Reflections of the week’s Conversations about NML, OLPC, AWNM and other acronyms

Wow! What a week!

On Tuesday, Jan 15th, we at WOW2 had the incredible privilege of speaking with Nichole Pinkard about her inspiring work with urban students in Chicago and her passion for New Media Literacies (NML). She is quite a lady – educated at Stanford and NorthWestern and now taking her gifts and passion for learning in the digital age to students who may otherwise be left behind. You can listen to her inspiring vision for education on the podcast over at ETT. There were some who said it was one of our best shows ever!

Below is a video of the Digital Youth Network as a sample of what Nichole’s programme is accomplishing with robotics.

Twitter is a happening place for educators right now. Not a day goes by without me hearing something new or learning about a new resource. And so it was last weekend as I watched Alec Couros and Ben Wilkoff exchange some thoughts about the OLPC programme. This was a situation where a mere 140 characters just does not cut the mustard. So I asked both of these gentlemen if they would be interested in having a webcasted conversation about their views. They enthusiastically agreed and so it was that the three of us had a late night (for me!) conversation about OLPC, our reservations, our endorsements, our fears and hopes for the future. It was a good conversation. I think we will certainly be speaking again about this topic. So many of us have wanted to the opportunity to share our ideas and exchange opinions. No doubt it will continue to be a very controversial programme.

Earlier in the week, the Economist sent me an email asking me to participate as an observer in the Oxford-style debate between Ewan McIntosh and Michael Bugeja about social networking and whether it brings positive change to education. It is an interesting debate - the rebuttals are in as of yesterday. Join and vote for your pick of the winner! Danah Boyd's take on the debate is the more interesting read of all! I agree with her on just about all of her points.

And finally, on Friday, I had the exciting opportunity to live blog with grade 9 students in Colorado about Daniel Pink's book, A Whole New Mind. I was very impressed with the calibre of the students' thinking both in their live discussions in class (we used mebeam to "beam us" in so we could hear the discussions - we did not speak though) and in their live blog comments to which we added our own thoughts and ideas. It was the first week of about ten weeks of live blogging discussions the students will have as they go through the book. Darren Draper and fellow Canadian Jeff Whipple were also on board for the time we were live blogging. My hat goes off to Karl Fisch who was able to pull this off and make this an opportunity for students to think critically on the fly. Clearly this was a learning opportunity for students that could not have occurred without the appropriate tools and educators' vision.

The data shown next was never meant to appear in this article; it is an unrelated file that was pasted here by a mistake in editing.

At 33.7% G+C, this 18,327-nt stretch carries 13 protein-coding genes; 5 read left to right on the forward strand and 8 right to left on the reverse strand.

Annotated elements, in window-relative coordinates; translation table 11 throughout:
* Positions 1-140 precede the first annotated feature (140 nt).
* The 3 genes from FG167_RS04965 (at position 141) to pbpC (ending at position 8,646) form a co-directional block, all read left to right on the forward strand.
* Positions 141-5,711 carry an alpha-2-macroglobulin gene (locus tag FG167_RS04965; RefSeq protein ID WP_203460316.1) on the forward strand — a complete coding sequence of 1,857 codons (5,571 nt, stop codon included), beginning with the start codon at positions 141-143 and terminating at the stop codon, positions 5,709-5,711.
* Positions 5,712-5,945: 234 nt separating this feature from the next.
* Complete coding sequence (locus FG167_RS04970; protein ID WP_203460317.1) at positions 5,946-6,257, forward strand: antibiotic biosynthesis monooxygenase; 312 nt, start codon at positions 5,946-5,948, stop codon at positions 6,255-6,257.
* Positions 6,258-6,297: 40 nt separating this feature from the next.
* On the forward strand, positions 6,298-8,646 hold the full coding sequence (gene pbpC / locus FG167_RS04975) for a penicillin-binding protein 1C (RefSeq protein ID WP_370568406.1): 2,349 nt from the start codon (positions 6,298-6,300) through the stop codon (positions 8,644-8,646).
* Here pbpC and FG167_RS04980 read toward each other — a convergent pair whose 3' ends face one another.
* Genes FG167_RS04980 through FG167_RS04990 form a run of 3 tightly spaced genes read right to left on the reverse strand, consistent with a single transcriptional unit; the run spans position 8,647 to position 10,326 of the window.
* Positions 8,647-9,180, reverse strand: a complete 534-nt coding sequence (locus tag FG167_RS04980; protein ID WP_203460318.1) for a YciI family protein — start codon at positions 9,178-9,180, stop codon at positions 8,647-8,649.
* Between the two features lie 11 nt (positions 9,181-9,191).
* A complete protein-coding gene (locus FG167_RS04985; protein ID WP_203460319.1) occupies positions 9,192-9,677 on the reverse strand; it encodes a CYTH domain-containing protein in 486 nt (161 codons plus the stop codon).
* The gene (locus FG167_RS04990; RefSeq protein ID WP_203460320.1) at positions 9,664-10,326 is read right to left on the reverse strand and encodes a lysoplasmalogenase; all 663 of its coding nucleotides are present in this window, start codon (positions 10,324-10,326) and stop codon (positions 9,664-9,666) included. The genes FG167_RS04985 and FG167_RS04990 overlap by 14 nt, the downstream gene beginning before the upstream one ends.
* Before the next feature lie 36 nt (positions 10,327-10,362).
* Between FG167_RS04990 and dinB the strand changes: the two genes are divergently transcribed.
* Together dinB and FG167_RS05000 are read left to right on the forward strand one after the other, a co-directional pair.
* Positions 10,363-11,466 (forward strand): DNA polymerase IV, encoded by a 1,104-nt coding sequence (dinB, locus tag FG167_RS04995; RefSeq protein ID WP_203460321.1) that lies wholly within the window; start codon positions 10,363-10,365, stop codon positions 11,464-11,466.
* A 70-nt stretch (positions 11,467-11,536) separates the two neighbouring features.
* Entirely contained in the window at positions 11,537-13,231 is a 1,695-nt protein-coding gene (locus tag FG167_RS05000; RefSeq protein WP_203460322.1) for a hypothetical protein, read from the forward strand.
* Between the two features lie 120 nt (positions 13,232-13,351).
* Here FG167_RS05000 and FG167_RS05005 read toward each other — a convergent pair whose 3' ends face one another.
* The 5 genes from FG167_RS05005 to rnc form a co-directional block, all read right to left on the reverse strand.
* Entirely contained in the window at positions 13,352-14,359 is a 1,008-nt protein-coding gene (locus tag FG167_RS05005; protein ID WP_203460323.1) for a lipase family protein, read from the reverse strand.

And in a few days, I will be off to Philadelphia to meet so many of my edublogger peers at Educon2. My daughter, Meg, and I will be making a presentation/having a conversation about New Media Literacies. Hope to see some of you there!

WOW2 Discussion of New Media Literacies for Urban Students

You can imagine my disappointment when Lucy Gray said there had been a mixup in communication and she would not be able to join us for our WOW2 show on January 15th. Okay, given the choice, I would be at MacWorld too! (She has rebooked with us for March).

She graciously offered to ask her boss, Dr. Nichole Pinkard, to be her replacement. Nichole, director of technology for the University of Chicago’s Center for Urban School Improvement, agreed and I was pretty jazzed when I looked at the websites Lucy sent along. Wow! Nichole has done some fantastic cutting edge “real life” stuff with students to make a difference.

Please join us Tuesday night at 9 PM EST, 8 PM CST, etc. at ETT as we have a lively conversation about the importance of New Media Literacies and addressing the “digital discrepancies” that comes with socioeconomic status in our societies.

I had a fantastic old school phone conversation with Nichole tonight and I know all of us can learn a great deal from her. Hope to see you there!

More on Nichole:

Preparing Youth to be Multiliterate (Macarthur Foundation)

University of Chicago Chronicle article about Macarthur Foundation grant project


Sensitizing Software article

Digital Youth Network (DYN)

How to describe Web 2.0 to Administrators